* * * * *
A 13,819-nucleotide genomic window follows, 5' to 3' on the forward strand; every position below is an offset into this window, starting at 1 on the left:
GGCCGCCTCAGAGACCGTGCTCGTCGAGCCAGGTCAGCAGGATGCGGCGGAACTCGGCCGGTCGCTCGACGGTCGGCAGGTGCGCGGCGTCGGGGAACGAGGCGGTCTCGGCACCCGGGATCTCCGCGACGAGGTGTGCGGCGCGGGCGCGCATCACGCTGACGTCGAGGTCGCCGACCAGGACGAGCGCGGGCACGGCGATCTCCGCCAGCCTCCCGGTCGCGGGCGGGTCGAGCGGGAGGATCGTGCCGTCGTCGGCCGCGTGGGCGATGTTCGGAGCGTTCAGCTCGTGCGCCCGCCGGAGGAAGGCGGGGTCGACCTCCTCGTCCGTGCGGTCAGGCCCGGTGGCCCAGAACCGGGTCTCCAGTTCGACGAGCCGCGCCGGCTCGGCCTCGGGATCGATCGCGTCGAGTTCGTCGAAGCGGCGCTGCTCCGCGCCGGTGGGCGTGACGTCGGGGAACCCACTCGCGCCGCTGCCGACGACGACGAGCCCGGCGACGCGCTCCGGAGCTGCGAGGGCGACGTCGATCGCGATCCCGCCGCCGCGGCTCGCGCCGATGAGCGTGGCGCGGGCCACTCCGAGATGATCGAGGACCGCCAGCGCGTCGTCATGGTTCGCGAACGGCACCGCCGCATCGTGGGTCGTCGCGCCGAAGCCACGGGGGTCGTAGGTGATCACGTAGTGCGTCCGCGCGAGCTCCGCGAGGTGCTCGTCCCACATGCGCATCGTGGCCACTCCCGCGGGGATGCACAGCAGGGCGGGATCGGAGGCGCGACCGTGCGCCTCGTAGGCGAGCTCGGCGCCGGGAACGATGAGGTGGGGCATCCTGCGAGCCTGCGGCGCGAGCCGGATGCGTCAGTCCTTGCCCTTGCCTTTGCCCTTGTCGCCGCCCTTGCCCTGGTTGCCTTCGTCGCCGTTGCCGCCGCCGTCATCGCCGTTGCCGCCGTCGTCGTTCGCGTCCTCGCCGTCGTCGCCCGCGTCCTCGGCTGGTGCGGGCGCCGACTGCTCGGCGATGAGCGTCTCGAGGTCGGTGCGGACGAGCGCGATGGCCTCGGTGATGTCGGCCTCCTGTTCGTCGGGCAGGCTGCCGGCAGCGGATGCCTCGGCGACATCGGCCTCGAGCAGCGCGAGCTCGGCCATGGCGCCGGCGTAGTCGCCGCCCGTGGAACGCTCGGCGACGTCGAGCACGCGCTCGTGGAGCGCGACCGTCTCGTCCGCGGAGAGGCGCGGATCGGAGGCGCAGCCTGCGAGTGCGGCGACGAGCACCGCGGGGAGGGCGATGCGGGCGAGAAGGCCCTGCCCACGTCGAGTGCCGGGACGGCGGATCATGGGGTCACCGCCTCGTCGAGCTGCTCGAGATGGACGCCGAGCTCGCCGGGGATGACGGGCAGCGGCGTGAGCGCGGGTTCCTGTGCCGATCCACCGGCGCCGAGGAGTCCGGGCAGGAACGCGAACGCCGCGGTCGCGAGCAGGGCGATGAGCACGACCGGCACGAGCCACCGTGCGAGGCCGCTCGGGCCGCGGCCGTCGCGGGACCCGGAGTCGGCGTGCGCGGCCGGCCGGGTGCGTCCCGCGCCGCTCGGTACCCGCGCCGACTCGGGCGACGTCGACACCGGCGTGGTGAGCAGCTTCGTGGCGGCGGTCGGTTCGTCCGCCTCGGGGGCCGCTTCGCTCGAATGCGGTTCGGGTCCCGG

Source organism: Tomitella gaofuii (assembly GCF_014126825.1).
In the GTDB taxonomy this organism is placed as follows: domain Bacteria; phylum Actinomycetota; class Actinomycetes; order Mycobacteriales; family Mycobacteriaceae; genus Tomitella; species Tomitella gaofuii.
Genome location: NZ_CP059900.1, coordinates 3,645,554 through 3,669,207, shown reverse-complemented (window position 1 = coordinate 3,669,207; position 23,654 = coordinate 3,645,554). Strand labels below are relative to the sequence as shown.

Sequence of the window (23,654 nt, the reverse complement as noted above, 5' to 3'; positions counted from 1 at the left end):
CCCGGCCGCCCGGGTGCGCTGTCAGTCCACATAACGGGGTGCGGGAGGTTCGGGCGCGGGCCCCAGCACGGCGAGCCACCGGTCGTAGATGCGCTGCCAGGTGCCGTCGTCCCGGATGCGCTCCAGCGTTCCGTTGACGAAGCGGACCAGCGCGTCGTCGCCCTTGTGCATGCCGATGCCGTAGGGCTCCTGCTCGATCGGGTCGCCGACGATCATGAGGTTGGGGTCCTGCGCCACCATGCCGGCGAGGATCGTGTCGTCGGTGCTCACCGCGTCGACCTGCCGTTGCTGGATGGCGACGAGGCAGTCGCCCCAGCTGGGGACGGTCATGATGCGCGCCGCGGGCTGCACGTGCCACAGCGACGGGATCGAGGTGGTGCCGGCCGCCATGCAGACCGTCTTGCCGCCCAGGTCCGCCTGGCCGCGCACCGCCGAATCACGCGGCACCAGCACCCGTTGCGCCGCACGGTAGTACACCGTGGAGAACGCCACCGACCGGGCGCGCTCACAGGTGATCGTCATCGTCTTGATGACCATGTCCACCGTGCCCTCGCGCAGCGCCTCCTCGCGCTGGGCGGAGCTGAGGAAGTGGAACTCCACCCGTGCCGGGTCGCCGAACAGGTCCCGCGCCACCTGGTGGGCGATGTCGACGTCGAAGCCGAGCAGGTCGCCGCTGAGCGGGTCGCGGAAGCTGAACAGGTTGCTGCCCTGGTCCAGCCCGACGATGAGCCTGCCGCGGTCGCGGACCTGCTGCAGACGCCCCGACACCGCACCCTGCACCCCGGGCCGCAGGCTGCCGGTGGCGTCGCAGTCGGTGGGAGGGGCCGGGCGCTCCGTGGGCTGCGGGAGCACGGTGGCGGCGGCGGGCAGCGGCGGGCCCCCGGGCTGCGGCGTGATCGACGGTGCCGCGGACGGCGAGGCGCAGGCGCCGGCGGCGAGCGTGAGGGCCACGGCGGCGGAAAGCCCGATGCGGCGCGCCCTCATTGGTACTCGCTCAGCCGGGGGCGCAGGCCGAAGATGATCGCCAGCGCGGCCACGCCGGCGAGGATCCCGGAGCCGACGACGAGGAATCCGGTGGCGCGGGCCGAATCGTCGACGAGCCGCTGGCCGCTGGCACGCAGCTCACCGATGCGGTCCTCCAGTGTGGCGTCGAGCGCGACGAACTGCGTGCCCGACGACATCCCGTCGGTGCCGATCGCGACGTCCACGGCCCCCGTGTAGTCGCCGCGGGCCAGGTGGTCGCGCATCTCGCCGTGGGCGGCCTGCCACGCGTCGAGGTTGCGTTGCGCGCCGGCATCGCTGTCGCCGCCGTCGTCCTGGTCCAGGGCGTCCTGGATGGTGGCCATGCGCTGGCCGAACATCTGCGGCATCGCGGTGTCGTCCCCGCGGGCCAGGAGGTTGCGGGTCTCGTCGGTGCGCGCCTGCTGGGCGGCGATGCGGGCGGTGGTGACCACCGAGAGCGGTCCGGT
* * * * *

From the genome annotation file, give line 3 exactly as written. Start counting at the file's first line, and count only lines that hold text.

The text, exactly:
Source organism: Tomitella gaofuii (assembly GCF_014126825.1).